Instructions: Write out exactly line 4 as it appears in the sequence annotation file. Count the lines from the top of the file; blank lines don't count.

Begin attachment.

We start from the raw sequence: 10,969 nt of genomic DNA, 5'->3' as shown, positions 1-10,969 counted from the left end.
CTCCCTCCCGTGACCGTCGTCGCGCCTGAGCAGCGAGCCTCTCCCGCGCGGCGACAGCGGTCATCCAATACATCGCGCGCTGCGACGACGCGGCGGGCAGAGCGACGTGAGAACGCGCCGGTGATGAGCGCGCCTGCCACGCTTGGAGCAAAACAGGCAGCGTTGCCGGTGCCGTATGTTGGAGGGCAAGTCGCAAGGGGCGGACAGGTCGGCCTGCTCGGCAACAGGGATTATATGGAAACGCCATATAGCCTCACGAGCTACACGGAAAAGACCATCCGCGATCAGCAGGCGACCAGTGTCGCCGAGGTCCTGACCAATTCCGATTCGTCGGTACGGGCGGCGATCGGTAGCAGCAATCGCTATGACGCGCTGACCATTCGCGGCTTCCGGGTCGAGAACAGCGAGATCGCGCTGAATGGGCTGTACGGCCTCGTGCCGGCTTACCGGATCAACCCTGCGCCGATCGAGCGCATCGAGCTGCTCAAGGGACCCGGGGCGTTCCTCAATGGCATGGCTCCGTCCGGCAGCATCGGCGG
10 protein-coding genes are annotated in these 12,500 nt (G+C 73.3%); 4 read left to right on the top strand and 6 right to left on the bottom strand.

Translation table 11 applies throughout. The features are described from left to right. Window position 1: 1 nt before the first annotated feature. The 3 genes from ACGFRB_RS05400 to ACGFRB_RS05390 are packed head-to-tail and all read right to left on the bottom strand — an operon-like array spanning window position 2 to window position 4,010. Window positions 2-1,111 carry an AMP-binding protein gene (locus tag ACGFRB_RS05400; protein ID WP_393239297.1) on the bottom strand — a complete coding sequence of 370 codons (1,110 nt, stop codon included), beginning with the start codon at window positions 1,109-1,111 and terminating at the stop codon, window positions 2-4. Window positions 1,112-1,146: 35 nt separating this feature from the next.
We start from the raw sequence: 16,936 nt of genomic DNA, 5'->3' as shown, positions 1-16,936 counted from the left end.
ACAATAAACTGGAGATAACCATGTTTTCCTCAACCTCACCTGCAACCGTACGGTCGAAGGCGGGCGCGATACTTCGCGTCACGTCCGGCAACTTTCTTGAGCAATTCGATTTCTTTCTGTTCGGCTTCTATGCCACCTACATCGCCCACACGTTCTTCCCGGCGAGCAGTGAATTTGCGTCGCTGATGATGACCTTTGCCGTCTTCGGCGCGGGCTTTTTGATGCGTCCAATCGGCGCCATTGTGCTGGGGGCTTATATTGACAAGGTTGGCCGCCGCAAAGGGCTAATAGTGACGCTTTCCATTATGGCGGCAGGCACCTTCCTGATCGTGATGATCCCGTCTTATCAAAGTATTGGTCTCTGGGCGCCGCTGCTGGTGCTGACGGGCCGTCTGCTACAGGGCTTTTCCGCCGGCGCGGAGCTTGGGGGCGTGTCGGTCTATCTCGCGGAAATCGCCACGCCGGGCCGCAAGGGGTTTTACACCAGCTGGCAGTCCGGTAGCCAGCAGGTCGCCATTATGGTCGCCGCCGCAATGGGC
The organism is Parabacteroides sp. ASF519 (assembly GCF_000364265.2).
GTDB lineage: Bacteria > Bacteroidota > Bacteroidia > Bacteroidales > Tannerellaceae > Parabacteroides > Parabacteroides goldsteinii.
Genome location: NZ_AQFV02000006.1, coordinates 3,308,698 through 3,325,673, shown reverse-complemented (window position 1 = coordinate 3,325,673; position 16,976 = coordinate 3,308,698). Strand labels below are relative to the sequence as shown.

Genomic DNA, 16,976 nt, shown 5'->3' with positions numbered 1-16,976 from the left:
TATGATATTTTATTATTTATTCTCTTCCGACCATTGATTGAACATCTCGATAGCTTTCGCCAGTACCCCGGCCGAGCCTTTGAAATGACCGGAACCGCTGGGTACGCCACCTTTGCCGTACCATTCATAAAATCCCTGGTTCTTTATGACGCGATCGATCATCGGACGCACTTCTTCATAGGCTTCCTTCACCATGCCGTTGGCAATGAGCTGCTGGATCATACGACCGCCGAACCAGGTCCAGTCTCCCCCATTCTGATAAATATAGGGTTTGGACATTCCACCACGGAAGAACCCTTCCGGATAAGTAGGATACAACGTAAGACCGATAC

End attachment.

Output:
Translation table 11 applies throughout. The features are described from left to right. Window position 1: 1 nt before the first annotated feature. The 3 genes from ACGFRB_RS05400 to ACGFRB_RS05390 are packed head-to-tail and all read right to left on the bottom strand — an operon-like array spanning window position 2 to window position 4,010. Window positions 2-1,111 carry an AMP-binding protein gene (locus tag ACGFRB_RS05400; protein ID WP_393239297.1) on the bottom strand — a complete coding sequence of 370 codons (1,110 nt, stop codon included), beginning with the start codon at window positions 1,109-1,111 and terminating at the stop codon, window positions 2-4. Window positions 1,112-1,146: 35 nt separating this feature from the next.